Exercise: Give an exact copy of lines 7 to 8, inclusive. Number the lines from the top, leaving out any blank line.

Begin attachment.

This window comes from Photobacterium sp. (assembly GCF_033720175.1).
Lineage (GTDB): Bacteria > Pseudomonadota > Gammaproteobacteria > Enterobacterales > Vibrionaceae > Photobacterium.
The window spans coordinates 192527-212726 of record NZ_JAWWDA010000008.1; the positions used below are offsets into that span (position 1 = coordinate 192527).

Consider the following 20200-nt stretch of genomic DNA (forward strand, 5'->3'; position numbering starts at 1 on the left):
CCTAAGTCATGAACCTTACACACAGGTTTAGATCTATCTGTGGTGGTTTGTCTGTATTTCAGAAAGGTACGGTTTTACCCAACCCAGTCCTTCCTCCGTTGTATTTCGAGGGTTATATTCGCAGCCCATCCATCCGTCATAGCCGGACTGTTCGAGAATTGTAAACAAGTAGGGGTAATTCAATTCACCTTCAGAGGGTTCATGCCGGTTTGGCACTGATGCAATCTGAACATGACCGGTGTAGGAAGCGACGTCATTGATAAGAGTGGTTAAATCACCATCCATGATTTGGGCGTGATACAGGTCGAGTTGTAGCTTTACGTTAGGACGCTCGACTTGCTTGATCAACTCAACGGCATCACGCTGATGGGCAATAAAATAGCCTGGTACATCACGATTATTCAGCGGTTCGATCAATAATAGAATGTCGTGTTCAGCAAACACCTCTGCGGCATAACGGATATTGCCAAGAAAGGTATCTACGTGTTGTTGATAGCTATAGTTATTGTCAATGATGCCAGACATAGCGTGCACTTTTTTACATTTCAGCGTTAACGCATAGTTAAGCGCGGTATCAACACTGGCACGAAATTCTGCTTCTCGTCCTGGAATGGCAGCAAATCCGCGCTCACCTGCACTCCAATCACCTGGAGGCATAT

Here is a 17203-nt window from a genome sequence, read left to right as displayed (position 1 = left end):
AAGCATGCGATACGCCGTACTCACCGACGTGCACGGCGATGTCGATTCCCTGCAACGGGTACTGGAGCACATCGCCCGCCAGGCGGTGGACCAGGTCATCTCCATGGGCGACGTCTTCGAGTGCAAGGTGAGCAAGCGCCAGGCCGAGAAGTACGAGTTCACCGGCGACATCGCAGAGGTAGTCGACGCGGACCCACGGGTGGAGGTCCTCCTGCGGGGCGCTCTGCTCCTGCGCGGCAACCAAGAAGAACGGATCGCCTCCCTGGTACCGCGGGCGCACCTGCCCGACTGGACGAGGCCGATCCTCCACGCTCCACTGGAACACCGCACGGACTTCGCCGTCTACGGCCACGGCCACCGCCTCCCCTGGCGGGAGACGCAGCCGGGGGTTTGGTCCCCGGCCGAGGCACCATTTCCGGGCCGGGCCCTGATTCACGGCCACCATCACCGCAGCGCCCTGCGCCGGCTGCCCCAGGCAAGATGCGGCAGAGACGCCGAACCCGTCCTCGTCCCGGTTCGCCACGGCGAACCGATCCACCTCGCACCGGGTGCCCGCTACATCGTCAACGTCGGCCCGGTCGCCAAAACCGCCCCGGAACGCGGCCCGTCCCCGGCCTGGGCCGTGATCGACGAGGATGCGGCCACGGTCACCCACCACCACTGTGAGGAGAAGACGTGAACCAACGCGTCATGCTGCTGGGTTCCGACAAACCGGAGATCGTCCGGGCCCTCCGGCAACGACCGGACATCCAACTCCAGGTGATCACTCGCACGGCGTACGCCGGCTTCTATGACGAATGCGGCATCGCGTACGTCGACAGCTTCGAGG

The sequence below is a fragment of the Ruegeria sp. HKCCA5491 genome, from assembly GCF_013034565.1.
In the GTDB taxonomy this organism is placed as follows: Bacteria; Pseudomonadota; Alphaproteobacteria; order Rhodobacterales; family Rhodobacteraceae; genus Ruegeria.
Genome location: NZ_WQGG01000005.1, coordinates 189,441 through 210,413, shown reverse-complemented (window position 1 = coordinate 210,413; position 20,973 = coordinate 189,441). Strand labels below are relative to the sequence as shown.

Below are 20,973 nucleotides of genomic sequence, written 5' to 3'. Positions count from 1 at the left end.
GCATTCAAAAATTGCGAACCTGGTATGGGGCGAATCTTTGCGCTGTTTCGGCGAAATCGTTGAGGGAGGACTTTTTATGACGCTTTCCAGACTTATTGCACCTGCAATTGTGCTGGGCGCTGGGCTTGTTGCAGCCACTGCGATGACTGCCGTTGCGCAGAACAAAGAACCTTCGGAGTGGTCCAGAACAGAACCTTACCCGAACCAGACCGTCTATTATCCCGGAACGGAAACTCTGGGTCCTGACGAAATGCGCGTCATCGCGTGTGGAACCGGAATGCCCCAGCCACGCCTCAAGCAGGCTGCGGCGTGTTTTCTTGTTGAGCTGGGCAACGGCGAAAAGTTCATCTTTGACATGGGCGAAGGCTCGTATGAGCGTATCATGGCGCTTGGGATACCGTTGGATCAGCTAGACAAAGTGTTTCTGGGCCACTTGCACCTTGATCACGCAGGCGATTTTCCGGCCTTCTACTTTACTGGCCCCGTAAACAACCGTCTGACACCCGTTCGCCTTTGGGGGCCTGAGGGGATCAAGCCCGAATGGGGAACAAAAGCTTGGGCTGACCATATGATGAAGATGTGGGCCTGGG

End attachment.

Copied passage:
AAGCATGCGATACGCCGTACTCACCGACGTGCACGGCGATGTCGATTCCCTGCAACGGGTACTGGAGCACATCGCCCGCCAGGCGGTGGACCAGGTCATCTCCATGGGCGACGTCTTCGAGTGCAAGGTGAGCAAGCGCCAGGCCGAGAAGTACGAGTTCACCGGCGACATCGCAGAGGTAGTCGACGCGGACCCACGGGTGGAGGTCCTCCTGCGGGGCGCTCTGCTCCTGCGCGGCAACCAAGAAGAACGGATCGCCTCCCTGGTACCGCGGGCGCACCTGCCCGACTGGACGAGGCCGATCCTCCACGCTCCACTGGAACACCGCACGGACTTCGCCGTCTACGGCCACGGCCACCGCCTCCCCTGGCGGGAGACGCAGCCGGGGGTTTGGTCCCCGGCCGAGGCACCATTTCCGGGCCGGGCCCTGATTCACGGCCACCATCACCGCAGCGCCCTGCGCCGGCTGCCCCAGGCAAGATGCGGCAGAGACGCCGAACCCGTCCTCGTCCCGGTTCGCCACGGCGAACCGATCCACCTCGCACCGGGTGCCCGCTACATCGTCAACGTCGGCCCGGTCGCCAAAACCGCCCCGGAACGCGGCCCGTCCCCGGCCTGGGCCGTGATCGACGAGGATGCGGCCACGGTCACCCACCACCACTGTGAGGAGAAGACGTGAACCAACGCGTCATGCTGCTGGGTTCCGACAAACCGGAGATCGTCCGGGCCCTCCGGCAACGACCGGACATCCAACTCCAGGTGATCACTCGCACGGCGTACGCCGGCTTCTATGACGAATGCGGCATCGCGTACGTCGACAGCTTCGAGG

The sequence below is a fragment of the Ruegeria sp. HKCCA5491 genome, from assembly GCF_013034565.1.